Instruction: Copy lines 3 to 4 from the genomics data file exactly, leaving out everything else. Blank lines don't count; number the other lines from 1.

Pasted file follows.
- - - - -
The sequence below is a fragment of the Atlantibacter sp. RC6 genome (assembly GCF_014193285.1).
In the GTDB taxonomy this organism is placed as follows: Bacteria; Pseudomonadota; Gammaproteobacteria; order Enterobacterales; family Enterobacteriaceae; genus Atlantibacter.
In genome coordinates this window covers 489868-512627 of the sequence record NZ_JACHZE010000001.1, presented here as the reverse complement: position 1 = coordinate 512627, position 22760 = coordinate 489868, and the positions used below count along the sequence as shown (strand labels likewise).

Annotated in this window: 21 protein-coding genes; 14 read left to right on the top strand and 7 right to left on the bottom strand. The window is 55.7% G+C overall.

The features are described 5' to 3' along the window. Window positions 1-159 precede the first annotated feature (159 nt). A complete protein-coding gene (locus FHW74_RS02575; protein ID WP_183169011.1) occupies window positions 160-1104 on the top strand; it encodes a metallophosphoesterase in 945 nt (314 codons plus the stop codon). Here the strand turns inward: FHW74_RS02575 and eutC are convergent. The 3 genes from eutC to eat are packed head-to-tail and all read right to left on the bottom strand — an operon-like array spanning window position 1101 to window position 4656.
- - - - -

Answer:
In genome coordinates this window covers 489868-512627 of the sequence record NZ_JACHZE010000001.1, presented here as the reverse complement: position 1 = coordinate 512627, position 22760 = coordinate 489868, and the positions used below count along the sequence as shown (strand labels likewise).

Annotated in this window: 21 protein-coding genes; 14 read left to right on the top strand and 7 right to left on the bottom strand. The window is 55.7% G+C overall.